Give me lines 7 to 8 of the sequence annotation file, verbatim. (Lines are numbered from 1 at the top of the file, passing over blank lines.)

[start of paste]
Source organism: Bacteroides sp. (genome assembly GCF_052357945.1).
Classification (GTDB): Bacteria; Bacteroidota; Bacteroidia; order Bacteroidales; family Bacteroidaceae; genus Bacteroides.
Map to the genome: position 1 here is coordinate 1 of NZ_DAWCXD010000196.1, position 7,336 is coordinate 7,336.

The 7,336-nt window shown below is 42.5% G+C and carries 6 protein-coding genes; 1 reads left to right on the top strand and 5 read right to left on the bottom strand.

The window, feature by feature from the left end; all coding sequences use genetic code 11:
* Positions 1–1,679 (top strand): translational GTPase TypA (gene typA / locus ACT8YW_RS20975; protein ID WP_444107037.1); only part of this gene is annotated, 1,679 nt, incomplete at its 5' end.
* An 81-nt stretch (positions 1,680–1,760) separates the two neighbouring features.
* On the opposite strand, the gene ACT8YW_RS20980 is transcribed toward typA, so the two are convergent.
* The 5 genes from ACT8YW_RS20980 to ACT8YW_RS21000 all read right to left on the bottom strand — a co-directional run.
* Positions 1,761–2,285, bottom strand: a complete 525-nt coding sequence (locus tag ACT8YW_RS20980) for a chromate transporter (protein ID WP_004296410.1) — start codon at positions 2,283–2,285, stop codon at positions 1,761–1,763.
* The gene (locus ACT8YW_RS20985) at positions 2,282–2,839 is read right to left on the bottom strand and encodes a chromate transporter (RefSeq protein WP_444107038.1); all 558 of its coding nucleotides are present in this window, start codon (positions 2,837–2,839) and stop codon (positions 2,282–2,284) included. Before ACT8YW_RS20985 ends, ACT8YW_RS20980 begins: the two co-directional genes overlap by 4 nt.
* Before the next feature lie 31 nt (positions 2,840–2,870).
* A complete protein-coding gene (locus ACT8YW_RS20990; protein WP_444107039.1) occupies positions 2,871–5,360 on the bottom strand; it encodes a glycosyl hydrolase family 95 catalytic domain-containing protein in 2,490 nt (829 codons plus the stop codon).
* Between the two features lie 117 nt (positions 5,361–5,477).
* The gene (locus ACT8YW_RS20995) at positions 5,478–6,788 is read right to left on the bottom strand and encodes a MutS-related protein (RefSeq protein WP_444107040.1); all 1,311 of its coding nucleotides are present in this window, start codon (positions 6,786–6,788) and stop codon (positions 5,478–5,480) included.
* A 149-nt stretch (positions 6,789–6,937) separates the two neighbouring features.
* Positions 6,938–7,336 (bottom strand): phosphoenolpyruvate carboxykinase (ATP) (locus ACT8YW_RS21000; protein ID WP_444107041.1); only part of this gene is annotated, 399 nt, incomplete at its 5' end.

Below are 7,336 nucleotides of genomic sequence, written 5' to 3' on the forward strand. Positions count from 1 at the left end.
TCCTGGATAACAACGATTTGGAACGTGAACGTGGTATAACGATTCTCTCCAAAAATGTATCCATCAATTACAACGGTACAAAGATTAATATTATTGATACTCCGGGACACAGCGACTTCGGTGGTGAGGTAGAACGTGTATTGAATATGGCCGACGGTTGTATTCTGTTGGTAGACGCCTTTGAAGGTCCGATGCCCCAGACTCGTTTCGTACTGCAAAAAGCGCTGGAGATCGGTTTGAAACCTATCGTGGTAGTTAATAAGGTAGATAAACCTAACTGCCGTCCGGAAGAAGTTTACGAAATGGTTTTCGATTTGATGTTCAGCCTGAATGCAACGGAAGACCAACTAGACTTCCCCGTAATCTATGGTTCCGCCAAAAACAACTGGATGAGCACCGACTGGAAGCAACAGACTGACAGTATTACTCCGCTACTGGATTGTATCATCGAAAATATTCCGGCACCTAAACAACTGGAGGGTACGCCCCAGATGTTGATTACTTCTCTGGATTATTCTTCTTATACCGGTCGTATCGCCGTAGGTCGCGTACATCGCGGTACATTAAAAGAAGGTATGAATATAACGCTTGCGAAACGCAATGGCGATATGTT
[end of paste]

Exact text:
* An 81-nt stretch (positions 1,680–1,760) separates the two neighbouring features.
* On the opposite strand, the gene ACT8YW_RS20980 is transcribed toward typA, so the two are convergent.